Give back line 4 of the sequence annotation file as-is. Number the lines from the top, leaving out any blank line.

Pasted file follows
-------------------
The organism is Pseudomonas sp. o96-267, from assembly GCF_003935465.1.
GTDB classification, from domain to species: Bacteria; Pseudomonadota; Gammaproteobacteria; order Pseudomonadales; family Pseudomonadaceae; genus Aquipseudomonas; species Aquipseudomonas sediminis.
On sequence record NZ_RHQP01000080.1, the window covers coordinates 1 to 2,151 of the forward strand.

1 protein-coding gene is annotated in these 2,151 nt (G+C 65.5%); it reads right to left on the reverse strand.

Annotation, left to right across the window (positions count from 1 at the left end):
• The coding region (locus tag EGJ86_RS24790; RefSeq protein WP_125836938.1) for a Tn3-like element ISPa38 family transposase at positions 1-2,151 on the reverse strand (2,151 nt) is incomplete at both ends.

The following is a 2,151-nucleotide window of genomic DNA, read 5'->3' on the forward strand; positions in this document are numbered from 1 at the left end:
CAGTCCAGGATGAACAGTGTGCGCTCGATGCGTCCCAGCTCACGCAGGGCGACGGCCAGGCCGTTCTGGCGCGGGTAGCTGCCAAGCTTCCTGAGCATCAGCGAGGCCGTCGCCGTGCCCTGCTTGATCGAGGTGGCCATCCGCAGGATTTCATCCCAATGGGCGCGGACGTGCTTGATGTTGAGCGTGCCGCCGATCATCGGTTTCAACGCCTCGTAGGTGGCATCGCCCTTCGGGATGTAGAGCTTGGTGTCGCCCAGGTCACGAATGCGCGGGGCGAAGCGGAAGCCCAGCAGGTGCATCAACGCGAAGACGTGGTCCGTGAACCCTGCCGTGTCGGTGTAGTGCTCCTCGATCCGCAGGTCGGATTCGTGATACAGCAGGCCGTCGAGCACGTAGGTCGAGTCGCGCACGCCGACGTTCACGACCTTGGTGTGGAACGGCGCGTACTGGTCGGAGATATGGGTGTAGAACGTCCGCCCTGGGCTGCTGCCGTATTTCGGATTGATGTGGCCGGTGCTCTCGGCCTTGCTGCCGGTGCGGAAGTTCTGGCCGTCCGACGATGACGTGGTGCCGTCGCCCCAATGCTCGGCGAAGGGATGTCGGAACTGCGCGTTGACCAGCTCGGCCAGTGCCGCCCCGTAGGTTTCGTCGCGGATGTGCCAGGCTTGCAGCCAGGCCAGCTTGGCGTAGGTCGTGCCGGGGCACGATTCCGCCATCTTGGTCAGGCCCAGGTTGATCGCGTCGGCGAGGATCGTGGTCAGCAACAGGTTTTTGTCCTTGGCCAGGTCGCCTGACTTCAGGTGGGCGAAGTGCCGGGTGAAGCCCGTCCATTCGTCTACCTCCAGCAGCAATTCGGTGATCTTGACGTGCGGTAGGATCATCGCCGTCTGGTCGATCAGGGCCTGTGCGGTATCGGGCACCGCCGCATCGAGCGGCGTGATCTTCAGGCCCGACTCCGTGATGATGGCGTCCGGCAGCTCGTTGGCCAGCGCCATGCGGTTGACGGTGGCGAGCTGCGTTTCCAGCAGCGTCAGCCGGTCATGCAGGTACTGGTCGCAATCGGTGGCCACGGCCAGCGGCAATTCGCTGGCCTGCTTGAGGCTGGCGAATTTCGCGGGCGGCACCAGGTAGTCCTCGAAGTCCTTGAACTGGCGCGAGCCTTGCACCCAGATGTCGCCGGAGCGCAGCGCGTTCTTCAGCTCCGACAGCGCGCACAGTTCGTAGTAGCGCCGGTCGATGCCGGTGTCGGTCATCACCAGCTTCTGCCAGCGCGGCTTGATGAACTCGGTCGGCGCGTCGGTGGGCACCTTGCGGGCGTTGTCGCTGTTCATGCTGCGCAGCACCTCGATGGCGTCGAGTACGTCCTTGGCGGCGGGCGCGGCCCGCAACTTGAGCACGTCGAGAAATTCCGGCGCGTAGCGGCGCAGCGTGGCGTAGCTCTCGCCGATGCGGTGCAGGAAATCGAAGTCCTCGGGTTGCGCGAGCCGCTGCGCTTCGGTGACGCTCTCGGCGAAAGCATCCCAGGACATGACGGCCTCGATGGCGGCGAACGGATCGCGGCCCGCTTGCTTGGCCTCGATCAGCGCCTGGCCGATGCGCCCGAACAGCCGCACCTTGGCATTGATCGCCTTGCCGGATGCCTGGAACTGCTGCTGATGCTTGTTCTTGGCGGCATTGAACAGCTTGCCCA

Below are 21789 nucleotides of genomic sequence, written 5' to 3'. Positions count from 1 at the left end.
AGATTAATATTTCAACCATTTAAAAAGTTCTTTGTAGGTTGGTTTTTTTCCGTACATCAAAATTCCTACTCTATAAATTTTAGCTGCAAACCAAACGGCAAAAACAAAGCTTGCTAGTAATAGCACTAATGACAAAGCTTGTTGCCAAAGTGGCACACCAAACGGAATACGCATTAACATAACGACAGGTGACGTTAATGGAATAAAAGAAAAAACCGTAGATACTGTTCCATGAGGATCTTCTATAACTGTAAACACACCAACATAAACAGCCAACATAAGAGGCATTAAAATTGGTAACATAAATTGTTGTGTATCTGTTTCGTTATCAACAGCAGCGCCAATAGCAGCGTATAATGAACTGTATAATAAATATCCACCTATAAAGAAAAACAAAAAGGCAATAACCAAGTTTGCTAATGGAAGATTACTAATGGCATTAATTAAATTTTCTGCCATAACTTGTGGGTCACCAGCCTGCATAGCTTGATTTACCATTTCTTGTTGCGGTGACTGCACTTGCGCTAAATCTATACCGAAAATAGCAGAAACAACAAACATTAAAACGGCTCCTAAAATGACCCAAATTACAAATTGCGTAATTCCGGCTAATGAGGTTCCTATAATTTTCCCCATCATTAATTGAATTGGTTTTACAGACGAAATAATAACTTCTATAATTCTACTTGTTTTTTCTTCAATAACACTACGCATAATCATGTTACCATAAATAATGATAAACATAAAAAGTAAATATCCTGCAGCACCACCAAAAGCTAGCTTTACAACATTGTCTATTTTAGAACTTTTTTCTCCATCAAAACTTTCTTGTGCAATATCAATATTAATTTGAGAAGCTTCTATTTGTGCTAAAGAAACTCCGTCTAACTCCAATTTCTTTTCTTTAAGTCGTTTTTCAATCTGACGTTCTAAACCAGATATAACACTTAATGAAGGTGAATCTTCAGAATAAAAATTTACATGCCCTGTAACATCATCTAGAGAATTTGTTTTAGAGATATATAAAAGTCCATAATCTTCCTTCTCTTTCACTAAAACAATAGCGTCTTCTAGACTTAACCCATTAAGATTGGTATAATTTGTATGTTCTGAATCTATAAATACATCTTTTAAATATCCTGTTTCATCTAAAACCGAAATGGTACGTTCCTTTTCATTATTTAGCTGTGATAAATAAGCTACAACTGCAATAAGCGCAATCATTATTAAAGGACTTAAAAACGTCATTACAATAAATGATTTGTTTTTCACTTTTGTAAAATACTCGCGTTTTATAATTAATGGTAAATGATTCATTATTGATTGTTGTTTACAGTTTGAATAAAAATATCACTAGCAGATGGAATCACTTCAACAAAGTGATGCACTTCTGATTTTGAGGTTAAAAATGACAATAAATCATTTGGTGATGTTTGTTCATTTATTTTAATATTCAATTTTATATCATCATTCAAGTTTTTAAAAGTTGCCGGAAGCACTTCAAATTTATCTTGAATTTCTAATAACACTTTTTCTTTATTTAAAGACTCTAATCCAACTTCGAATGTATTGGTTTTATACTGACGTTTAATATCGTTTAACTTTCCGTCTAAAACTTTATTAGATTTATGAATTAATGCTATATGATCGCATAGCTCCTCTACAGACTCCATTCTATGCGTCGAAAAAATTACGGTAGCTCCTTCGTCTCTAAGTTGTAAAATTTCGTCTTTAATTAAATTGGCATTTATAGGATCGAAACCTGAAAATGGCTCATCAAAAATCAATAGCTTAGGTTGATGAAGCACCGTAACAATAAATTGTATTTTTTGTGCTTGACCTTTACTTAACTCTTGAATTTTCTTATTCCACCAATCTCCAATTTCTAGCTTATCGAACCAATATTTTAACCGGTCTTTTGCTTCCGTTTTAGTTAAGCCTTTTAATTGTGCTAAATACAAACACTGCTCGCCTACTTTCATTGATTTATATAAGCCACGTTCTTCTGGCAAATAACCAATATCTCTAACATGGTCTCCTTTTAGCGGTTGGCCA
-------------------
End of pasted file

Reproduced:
1 protein-coding gene is annotated in these 2,151 nt (G+C 65.5%); it reads right to left on the reverse strand.